There’s already a new ‘992’ Porsche 911 parked on every side street in west London, but we’re yet to see any go-faster versions. On past form, these will include a Turbo and Turbo S, GT3 and GT3 RS, plus the flagship GT2 RS.
The GT2 RS is the 911 at the peak of its powers. And the outgoing ‘991’ version is still the fastest, most powerful road-legal 911 to date: a hardcore hero with two seats, a titanium rollcage and an Airbus-sized rear wing. A 700hp twin-turbo engine means 0-62mph in 2.8 seconds and 211mph flat-out, plus the ability to blitz the 12.9-mile Nürburgring circuit in six minutes 47 seconds. Among series production cars, only the Lamborghini Aventador SVJ has gone quicker.
Arriving at Porsche HQ, I sign a disclaimer promising not to die, then collect the keys. The GT2 RS bristles with mechanical malice, its familiar silhouette peppered with aggressive aero addenda. The 3.8-litre motor clatters like a bag of bolts at idle, but proves even-tempered and superbly tractable around town. With the paddleshift PDK gearbox in auto mode (only the naturally-aspirated GT3 RS had a manual option), this racetrack refugee initially feels no more taxing than a common-or-garden Carrera.
Lulled into a false sense of serenity, I head west and arrive at the ‘Lambourn Triangle’ – a lightly-trafficked loop of Berkshire B-roads used as a test route by car magazines. Passing a national speed limit sign, I flatten my right foot and a wall of power wallops me between the shoulder blades. With 553lb ft of torque from 2,500rpm, the turbocharged Rennsport accelerates with the intensity of an avalanche, the industrial rumble of its flat-six amplified to a primal roar. Its sheer ferocity scrambles my synapses, pummelling the breath from my lungs. Mentally and physically, it feels all-consuming.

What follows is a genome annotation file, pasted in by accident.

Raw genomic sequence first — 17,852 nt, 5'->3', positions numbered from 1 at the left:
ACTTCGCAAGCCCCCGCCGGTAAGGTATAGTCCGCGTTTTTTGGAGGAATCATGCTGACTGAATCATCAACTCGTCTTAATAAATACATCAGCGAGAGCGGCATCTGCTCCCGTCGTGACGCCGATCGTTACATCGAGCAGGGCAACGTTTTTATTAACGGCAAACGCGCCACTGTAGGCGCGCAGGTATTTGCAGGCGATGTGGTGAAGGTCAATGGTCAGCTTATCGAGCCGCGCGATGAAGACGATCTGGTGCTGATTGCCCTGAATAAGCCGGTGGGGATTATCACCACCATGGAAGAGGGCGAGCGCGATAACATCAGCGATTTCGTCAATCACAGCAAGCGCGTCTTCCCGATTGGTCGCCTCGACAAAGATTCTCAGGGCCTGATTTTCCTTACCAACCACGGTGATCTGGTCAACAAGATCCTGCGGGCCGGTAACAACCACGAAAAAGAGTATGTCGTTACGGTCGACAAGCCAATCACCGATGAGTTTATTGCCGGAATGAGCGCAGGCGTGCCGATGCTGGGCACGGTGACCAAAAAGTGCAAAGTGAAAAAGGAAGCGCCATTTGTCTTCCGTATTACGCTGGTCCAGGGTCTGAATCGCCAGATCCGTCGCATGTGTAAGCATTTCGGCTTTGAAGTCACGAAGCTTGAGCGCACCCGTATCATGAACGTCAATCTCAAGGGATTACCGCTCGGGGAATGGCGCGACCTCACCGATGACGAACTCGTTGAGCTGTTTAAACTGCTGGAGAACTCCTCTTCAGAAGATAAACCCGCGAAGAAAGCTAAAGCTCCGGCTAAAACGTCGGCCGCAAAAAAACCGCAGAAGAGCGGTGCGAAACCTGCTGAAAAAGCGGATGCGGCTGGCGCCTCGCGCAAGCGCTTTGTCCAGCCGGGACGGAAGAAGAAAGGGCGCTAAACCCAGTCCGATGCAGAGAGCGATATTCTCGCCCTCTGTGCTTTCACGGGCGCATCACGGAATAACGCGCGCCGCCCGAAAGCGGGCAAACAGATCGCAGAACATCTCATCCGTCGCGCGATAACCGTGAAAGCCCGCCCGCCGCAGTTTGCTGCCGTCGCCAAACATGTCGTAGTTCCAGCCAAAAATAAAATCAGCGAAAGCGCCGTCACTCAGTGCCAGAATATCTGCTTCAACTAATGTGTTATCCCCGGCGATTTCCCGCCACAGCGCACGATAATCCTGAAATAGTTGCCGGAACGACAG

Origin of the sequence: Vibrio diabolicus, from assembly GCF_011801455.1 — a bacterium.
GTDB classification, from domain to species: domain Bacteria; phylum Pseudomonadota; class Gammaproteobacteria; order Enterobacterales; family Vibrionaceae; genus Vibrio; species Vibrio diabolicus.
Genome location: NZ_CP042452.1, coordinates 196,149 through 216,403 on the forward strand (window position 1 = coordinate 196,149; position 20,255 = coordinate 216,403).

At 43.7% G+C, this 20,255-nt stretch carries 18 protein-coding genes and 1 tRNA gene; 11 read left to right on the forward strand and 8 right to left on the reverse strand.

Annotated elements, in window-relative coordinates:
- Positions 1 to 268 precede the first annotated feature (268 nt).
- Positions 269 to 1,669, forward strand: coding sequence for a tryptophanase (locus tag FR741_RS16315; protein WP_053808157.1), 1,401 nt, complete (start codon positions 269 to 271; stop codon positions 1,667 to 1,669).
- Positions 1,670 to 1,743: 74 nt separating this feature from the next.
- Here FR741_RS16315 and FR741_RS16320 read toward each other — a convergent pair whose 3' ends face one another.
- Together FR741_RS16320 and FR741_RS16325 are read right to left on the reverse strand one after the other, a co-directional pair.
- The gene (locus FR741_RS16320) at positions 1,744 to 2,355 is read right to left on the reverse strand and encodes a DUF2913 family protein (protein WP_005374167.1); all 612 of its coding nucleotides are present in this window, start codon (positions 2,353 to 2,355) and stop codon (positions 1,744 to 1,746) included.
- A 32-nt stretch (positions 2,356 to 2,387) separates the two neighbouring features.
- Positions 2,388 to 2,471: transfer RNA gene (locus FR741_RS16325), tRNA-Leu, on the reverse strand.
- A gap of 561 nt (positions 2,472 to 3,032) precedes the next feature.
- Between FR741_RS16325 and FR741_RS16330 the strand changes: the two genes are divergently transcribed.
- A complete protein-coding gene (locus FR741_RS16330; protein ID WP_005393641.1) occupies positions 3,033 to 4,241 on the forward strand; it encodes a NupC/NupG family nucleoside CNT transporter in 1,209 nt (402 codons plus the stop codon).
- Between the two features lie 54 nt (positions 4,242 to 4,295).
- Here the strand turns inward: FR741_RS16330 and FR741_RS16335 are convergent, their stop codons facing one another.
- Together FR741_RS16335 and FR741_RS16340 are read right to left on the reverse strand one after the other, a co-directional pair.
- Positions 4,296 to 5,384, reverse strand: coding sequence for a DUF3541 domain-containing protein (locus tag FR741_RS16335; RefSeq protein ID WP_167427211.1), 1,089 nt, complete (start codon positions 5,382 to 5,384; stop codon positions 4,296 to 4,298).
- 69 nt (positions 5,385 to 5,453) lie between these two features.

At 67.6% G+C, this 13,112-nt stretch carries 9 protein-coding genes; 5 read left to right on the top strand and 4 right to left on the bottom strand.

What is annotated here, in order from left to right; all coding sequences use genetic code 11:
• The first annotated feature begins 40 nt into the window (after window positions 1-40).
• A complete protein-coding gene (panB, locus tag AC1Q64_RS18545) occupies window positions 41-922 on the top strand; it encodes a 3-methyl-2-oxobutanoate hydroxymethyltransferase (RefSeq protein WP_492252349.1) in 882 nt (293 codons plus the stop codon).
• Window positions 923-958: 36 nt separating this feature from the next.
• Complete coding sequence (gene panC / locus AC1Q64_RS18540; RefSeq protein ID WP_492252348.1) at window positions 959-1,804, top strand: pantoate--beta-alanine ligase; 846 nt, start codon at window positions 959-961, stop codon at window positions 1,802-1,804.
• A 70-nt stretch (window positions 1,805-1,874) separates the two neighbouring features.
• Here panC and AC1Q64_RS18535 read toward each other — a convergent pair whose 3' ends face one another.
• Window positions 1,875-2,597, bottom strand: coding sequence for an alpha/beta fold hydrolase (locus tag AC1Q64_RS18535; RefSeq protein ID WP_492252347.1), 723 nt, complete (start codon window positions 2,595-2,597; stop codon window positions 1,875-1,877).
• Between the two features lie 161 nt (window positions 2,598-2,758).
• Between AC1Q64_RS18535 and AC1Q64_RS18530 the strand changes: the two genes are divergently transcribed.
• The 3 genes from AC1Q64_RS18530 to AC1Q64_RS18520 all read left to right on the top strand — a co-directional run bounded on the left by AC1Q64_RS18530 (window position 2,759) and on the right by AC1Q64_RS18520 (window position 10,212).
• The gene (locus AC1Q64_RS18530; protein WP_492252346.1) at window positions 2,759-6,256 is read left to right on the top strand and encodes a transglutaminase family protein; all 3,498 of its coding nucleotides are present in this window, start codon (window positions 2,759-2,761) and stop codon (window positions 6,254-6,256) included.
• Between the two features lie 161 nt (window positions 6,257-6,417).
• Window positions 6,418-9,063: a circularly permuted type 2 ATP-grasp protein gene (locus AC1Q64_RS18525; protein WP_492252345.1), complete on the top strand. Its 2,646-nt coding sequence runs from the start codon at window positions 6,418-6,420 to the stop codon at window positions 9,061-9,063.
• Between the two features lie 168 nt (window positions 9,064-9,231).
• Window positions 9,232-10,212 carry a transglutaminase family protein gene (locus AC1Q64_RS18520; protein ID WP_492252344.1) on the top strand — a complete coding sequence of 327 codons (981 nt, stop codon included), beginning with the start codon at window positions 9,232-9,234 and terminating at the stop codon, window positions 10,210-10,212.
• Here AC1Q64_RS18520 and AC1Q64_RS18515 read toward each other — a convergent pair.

Weissach-spec 911 GT2 RS is savagely quick, but less intimidating than I expected. At least on dry roads… pic.twitter.com/XRF6k9rNnn
— Tim Pitt (@timpitt100) August 28, 2018
Thankfully, the Porsche has a chassis equal to its straight-line speed. Its ball-jointed, solidly mounted suspension is closely related to the 911 Cup car, but adaptive dampers and helper springs add a degree of civility. Brakes are huge ceramic composite discs with six-pot front calipers, while soft-compound Michelin Pilot Sport Cup 2 tyres offer motorsport-grade adhesion – on dry tarmac, at least. Keep the throttle pinned until VMax and the RS generates 450kg of downforce, equivalent to nearly a third of its own weight.
The result, once I’ve recalibrated my brain to that pulse-spiking performance, is a car that’s fluid, intuitive and richly rewarding to drive. Turn-in is razor-sharp, the GT2 RS hard-wired into every ripple of the road, yet its ride is supple enough not to feel skittish. Rear-wheel steering improves stability at speed, too. As my confidence grows, I push harder, feeling the weight shift, brakes bite and tyres squirm. Despite that sledgehammer shove, everything moves with a measured directness that speaks of meticulous German engineering. I’m still in awe of this uber-911, but I’m no longer intimidated by it.
The turbocharged 911 has come a long way, from wayward ‘widowmaker’ to laser-guided missile. However much I up my game, the GT2 RS rises to the challenge. It’s a fitting flagship for the 991, and already a future classic. At present, the new 992 is only available in 385hp Carrera and 450hp Carrera S guises, but RS versions are already deep in development. How much further can Porsche push the 911? I’m not sure, but don’t bank on Lamborghini holding that lap-record for long.
Price: N/A (£228,548 when new)
0-62mph: 2.8 seconds
Top speed: 211mph
CO2 G/KM: 269
MPG combined: 23.9